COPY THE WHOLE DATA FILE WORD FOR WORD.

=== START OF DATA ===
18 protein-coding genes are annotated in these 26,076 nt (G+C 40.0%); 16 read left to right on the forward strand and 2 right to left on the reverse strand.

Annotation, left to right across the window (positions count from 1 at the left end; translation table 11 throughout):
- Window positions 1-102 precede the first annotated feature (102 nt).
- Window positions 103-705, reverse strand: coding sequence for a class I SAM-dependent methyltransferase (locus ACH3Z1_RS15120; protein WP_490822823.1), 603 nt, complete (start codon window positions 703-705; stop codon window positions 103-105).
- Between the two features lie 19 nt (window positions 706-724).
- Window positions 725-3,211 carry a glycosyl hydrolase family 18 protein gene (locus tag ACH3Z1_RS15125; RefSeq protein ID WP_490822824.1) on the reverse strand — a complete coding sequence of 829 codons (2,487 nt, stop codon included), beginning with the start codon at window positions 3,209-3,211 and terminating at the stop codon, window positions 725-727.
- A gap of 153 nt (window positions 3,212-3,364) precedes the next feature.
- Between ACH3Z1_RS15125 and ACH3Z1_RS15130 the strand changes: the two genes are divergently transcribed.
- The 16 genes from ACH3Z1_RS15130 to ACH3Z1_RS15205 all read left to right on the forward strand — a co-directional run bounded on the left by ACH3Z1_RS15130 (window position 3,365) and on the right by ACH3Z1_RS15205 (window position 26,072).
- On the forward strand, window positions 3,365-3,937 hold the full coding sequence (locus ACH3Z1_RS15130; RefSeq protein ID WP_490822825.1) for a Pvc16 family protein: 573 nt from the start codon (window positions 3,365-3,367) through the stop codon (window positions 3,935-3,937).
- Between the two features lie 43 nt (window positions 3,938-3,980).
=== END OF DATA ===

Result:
18 protein-coding genes are annotated in these 26,076 nt (G+C 40.0%); 16 read left to right on the forward strand and 2 right to left on the reverse strand.

Annotation, left to right across the window (positions count from 1 at the left end; translation table 11 throughout):
- Window positions 1-102 precede the first annotated feature (102 nt).
- Window positions 103-705, reverse strand: coding sequence for a class I SAM-dependent methyltransferase (locus ACH3Z1_RS15120; protein WP_490822823.1), 603 nt, complete (start codon window positions 703-705; stop codon window positions 103-105).
- Between the two features lie 19 nt (window positions 706-724).
- Window positions 725-3,211 carry a glycosyl hydrolase family 18 protein gene (locus tag ACH3Z1_RS15125; RefSeq protein ID WP_490822824.1) on the reverse strand — a complete coding sequence of 829 codons (2,487 nt, stop codon included), beginning with the start codon at window positions 3,209-3,211 and terminating at the stop codon, window positions 725-727.
- A gap of 153 nt (window positions 3,212-3,364) precedes the next feature.
- Between ACH3Z1_RS15125 and ACH3Z1_RS15130 the strand changes: the two genes are divergently transcribed.
- The 16 genes from ACH3Z1_RS15130 to ACH3Z1_RS15205 all read left to right on the forward strand — a co-directional run bounded on the left by ACH3Z1_RS15130 (window position 3,365) and on the right by ACH3Z1_RS15205 (window position 26,072).
- On the forward strand, window positions 3,365-3,937 hold the full coding sequence (locus ACH3Z1_RS15130; RefSeq protein ID WP_490822825.1) for a Pvc16 family protein: 573 nt from the start codon (window positions 3,365-3,367) through the stop codon (window positions 3,935-3,937).
- Between the two features lie 43 nt (window positions 3,938-3,980).